Monday, December 9, 2013
The election of the first pope from South America, one who speaks fluent Spanish and is a member of the Jesuit order, seemed to resonate Wednesday with Catholics in Maine.
Pope Francis I greets the crowds at the Vatican on Wednesday.
They said Jorge Mario Bergoglio -- Pope Francis -- is humble and mindful of the needs of the less fortunate.
At St. Mary of the Assumption Catholic Church in Augusta, workers rang church bells and draped yellow ribbons over church doors to mark the election of a new pope.
The Rev. Francis Morin said the selection was "totally unexpected," but "I'm really excited."
Bishop Richard Malone, the apostolic administrator of the Diocese of Portland, said the choice caught him off guard.
In a statement released Wednesday, Malone said he was impressed with Pope Francis's "humility and spontaneity as he began his first blessing to the faithful gathered in St. Peter's Square by asking everyone to pause in silent prayer, to pray for him and to bless him. That was a powerful moment."
Malone took time out Wednesday night from a relief services conference in Baltimore to speak with media from across the Northeast.
"My reaction is one of surprise," Malone said during the conference call.
Malone said the pope is from a part of the world where the Catholic religion is thriving. He said South America now has more Catholics than any other continent.
Malone said he sees potential for greatness in the new pope, who has shown "tremendous concern and passion" for those in need in Argentina.
Malone said the fact that Pope Francis is the first Spanish-speaking pope will benefit Hispanic members of the church in Maine and across the globe.
"I'm very happy. He will represent us, all the Hispanic people," said Rosario Starrat, outreach coordinator for the Hispanic Ministry in the Roman Catholic Diocese of Portland.
Starrat, who lives in Lewiston, said the church needs someone with strong moral principles to lead it out of the struggles it has encountered with issues of sexual abuse by priests.
"I feel he will help us in this difficult time," she said.
Sacred Heart Church in Portland's West End supports the Hispanic Ministry by celebrating the Eucharist in English and Spanish.
"I'm both humbled and giddy at the same time," said the Rev. William Campbell of the Society of Jesus, president of Cheverus High School in Portland, which offers faith-based education based on Jesuit teachings.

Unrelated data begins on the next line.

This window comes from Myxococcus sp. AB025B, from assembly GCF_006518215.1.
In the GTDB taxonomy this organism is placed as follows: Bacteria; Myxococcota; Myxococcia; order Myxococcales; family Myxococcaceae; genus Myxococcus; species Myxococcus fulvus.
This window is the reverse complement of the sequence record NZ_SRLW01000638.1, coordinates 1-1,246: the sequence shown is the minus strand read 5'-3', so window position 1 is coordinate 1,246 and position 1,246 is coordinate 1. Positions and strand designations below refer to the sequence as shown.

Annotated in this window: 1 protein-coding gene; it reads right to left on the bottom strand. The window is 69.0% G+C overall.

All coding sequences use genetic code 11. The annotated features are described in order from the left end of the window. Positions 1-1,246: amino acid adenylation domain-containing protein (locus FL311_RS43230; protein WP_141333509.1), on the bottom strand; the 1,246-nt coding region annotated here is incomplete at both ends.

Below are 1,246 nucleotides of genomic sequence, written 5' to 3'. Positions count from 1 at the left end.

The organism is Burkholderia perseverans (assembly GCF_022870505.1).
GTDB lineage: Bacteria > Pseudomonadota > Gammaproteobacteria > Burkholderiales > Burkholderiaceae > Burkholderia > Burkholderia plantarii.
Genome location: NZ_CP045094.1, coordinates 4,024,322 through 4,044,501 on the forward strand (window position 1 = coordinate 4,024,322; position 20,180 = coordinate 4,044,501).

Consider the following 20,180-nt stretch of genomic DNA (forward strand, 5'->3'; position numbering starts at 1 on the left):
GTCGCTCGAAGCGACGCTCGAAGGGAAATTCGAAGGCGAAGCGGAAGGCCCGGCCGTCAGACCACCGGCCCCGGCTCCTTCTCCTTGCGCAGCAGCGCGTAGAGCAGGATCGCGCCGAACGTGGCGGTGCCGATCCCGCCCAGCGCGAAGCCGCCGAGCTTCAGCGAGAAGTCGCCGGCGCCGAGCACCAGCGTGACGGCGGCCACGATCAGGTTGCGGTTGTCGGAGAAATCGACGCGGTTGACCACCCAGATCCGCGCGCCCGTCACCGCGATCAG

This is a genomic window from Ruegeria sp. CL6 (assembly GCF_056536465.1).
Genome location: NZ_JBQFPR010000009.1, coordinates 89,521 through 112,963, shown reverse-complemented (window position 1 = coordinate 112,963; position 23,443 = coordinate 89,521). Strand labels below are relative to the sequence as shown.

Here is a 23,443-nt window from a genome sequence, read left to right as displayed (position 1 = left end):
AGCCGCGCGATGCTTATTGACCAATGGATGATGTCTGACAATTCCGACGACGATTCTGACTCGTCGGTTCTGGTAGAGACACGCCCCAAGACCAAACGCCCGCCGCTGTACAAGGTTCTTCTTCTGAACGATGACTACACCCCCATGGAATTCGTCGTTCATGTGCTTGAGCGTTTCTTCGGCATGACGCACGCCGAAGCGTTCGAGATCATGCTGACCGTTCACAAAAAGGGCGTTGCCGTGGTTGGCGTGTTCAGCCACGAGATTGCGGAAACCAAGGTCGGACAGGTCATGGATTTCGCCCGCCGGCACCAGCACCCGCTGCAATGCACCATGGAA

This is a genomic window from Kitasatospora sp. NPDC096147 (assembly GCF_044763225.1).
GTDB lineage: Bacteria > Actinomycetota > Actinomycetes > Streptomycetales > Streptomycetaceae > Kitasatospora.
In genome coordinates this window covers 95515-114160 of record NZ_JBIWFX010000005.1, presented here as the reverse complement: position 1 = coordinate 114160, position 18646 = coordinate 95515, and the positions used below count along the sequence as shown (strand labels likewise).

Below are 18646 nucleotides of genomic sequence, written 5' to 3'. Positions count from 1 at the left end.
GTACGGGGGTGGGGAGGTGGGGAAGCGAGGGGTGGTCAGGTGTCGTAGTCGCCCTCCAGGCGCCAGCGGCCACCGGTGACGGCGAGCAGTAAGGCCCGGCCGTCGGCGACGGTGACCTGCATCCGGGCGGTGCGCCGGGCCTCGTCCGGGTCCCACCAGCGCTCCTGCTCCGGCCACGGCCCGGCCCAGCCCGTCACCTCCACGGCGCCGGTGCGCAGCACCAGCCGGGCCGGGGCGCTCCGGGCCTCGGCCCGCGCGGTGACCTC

Campbell said that when the new pope was elected, he was flooded with dozens of text messages and emails from the Cheverus community.
"They were delighted," he said.
Campbell said the election of a 76-year-old from Argentina -- the first Jesuit pope -- surprised him.
"There were two givens, going into the papal conclave: that the new pope would not be an American or a Jesuit. This flies against convention," Campbell said.
Campbell said the Jesuit order is known for its emphasis on education and "its engagement with the world."
The fact that Pope Francis is the first non-European pope since the 8th century also bodes well.
"He presents to the world the reality of our church that we are a global faith," Campbell said.
Sister Patricia Pora, who lives in Portland, lived in the South American countries of Chile and Peru for 28 years.
She likes the fact that Pope Francis speaks Spanish and comes from an area that's not as highly developed as the United States.
"He knows the realities of a developing nation," Pora said.
In 2005, Pora helped form the Roman Catholic Church's Hispanic Ministry. She received dozens of phone calls from Hispanic church members Wednesday, all in favor of the new pope.
"I think he could be the symbol of change for our church. It's a new beginning, and he gives us hope," Pora said.
William Slavick, a retired University of Southern Maine professor, is a Catholic who has publicly criticized Malone and the church for not taking stronger positions on corporate greed, environmental degradation and the rights of women.
His initial response to Pope Francis was favorable.
"I don't think the church could have survived another papacy governed by fear," Slavick said. "They were all possessed by their fear of losing power. They turned their backs on the bigger issues."
Slavick said the Catholic Church needs a strong moral leader who is not afraid to take on global issues.
"He is a man who lives simply and pays attention to the needs of the poor," Slavick said. "I think there is reason for hope."
Philip Lizotte of Wells attends St. Mary's Church in Wells and is a member of the Catholic-based charitable organization Knights of Columbus.
He said he was hoping that a younger man, such as Cardinal Timothy Dolan of New York, would be elected pope.
But after looking at Pope Francis's credentials, Lizotte said he was more than impressed.
Lizotte liked the fact that Pope Francis bowed and asked for prayers of support.
"That gave me a clear message as to what type of pope he could be," he said.
"He may be 76 years old, but he looks strong," said Lizotte. "I guess time will tell."
Dennis Hoey can be contacted at 791-6365 or at: